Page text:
What Are The Positive And Negative Attitudes Towards Non-standard English?


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Richard Marsden Profile
Richard Marsden answered
Using the example of Creole, a language resulting from a nontrivial mixture of two or more languages, speaking in a non-standard English form may be a "bad influence" on the person who speaks it, it is argued. When Creole is spoken amongst a group of friends, it might lead to an individual getting into bad company. Some think that speaking with friends is much different to speaking to family. Creole and other form of non-standard English can be linked with behaviour. It could lead to problems with education, such as falling behind with schoolwork. However, some speakers are careful in their use of a non-standard form of English.

On the positive side of things, there is the notion that non-standard forms give a sense of identity, belonging and informs others of their cultural background. It also gives the speaker a sense of proudness, awareness and happiness when using Creole or another non-standard form.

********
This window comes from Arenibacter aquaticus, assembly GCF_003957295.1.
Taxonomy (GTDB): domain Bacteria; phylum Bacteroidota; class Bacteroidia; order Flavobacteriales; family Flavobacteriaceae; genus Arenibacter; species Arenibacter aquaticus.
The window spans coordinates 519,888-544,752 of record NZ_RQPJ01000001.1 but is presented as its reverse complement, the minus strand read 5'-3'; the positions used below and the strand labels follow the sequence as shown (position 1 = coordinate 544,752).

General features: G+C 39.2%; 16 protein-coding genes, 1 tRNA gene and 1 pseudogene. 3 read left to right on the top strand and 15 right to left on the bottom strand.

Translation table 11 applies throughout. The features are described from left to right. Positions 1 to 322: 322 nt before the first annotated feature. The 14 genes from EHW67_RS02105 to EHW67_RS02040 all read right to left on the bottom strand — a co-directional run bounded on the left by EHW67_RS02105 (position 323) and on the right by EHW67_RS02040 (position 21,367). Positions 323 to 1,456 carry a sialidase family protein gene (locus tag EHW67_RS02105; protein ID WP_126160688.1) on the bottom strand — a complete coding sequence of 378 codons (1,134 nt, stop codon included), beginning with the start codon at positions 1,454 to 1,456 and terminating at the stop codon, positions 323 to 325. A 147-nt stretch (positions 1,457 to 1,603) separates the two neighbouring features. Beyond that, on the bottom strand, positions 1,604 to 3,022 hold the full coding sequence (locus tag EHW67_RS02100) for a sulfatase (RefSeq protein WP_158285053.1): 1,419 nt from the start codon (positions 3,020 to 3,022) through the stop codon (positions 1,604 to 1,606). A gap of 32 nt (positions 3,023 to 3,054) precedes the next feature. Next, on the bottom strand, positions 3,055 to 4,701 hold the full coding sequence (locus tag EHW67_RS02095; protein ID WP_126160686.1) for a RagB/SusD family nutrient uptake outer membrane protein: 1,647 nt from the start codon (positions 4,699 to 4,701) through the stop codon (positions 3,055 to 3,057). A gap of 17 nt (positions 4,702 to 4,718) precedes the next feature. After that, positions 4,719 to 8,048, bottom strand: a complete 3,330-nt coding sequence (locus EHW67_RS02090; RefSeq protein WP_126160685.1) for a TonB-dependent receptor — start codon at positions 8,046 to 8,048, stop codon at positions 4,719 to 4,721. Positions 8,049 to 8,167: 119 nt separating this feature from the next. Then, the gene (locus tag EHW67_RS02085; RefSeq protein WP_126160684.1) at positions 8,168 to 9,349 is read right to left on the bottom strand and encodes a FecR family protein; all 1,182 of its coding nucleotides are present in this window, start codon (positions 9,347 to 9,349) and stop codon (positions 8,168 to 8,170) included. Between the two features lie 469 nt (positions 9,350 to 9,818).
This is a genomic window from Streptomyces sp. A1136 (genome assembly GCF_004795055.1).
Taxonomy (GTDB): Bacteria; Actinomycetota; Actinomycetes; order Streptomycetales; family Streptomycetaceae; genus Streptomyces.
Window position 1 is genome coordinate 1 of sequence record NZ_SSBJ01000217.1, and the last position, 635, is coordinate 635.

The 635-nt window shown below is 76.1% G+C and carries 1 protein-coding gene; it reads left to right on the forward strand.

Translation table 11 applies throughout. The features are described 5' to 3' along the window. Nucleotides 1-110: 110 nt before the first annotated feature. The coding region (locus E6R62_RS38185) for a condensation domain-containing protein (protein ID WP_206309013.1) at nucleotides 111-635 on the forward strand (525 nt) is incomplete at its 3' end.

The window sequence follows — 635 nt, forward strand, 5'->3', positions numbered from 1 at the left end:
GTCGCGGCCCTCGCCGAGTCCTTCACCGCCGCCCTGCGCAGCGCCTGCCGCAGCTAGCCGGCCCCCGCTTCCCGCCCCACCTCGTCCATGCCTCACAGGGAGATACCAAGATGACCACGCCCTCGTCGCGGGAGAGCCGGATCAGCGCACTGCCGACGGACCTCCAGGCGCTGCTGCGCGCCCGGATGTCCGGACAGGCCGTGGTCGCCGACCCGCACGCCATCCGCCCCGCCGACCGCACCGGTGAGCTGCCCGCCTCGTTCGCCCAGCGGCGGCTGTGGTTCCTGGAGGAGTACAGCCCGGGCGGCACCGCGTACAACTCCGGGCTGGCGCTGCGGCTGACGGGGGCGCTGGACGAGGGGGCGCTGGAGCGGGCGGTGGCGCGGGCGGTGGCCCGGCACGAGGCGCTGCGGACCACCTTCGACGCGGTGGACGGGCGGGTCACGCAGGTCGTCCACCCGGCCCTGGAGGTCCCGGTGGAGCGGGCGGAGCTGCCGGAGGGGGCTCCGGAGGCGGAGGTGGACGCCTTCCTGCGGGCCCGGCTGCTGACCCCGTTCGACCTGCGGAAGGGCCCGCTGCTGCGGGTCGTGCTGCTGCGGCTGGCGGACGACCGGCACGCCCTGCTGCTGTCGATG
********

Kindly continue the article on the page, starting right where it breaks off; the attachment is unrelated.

Patricia Devereux Profile
Creole is the broad term given to languages of the colonial tropics and subtropics of the Americas, Africa, the Indian Ocean, and Oceania.  Creole languages are a mixture of two cultural groups' languages, and are initially called "pidgin." But when it becomes the accepted language of a community, it is called creole.  Most creole tongues started as a trade jargon, and then expanded to pidgin. Often, they began when a common language was needed among slaves of many cultures who lived in the same area.  Creoles based on English, French, Dutch, Spanish, and Portuguese occur in the Americas, Africa, and Asia.  English-based creoles include West African dialects; Caribbean tongues, including that of the Bay Islands of Honduras; Afro-Seminole, Amerindian Pidgin, and Gullah; Hawaiian English Creole; and British Black English, which is spoken by Caribbean immigrants in the U.K..  Creoles and pidgins were long neglected by academia because they were not regarded as "real" languages. But with the rise of Third World political, national, economic, and cultural power, creole languages have been given their due. 

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